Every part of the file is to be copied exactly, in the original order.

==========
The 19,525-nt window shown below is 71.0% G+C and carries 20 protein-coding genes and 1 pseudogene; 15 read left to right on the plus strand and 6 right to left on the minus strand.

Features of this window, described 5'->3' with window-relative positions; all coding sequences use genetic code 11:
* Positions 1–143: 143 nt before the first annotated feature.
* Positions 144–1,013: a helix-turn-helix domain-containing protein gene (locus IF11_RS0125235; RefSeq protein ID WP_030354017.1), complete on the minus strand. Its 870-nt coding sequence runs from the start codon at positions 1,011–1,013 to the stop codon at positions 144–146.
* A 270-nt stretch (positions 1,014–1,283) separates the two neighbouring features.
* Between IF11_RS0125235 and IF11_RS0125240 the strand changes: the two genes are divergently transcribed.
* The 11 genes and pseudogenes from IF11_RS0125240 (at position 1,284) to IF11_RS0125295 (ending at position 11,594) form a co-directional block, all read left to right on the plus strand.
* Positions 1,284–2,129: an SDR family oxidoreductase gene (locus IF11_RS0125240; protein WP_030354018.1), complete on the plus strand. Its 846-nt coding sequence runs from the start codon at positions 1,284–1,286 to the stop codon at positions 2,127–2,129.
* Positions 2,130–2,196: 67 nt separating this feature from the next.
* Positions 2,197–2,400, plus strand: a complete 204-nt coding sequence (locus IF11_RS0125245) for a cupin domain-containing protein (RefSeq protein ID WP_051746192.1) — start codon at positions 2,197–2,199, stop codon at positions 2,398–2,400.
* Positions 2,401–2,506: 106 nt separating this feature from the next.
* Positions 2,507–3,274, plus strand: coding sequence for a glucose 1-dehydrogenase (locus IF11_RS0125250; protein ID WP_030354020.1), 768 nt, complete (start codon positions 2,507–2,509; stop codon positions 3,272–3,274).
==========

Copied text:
The 19,525-nt window shown below is 71.0% G+C and carries 20 protein-coding genes and 1 pseudogene; 15 read left to right on the plus strand and 6 right to left on the minus strand.

Features of this window, described 5'->3' with window-relative positions; all coding sequences use genetic code 11:
* Positions 1–143: 143 nt before the first annotated feature.
* Positions 144–1,013: a helix-turn-helix domain-containing protein gene (locus IF11_RS0125235; RefSeq protein ID WP_030354017.1), complete on the minus strand. Its 870-nt coding sequence runs from the start codon at positions 1,011–1,013 to the stop codon at positions 144–146.
* A 270-nt stretch (positions 1,014–1,283) separates the two neighbouring features.
* Between IF11_RS0125235 and IF11_RS0125240 the strand changes: the two genes are divergently transcribed.
* The 11 genes and pseudogenes from IF11_RS0125240 (at position 1,284) to IF11_RS0125295 (ending at position 11,594) form a co-directional block, all read left to right on the plus strand.
* Positions 1,284–2,129: an SDR family oxidoreductase gene (locus IF11_RS0125240; protein WP_030354018.1), complete on the plus strand. Its 846-nt coding sequence runs from the start codon at positions 1,284–1,286 to the stop codon at positions 2,127–2,129.
* Positions 2,130–2,196: 67 nt separating this feature from the next.
* Positions 2,197–2,400, plus strand: a complete 204-nt coding sequence (locus IF11_RS0125245) for a cupin domain-containing protein (RefSeq protein ID WP_051746192.1) — start codon at positions 2,197–2,199, stop codon at positions 2,398–2,400.
* Positions 2,401–2,506: 106 nt separating this feature from the next.
* Positions 2,507–3,274, plus strand: coding sequence for a glucose 1-dehydrogenase (locus IF11_RS0125250; protein ID WP_030354020.1), 768 nt, complete (start codon positions 2,507–2,509; stop codon positions 3,272–3,274).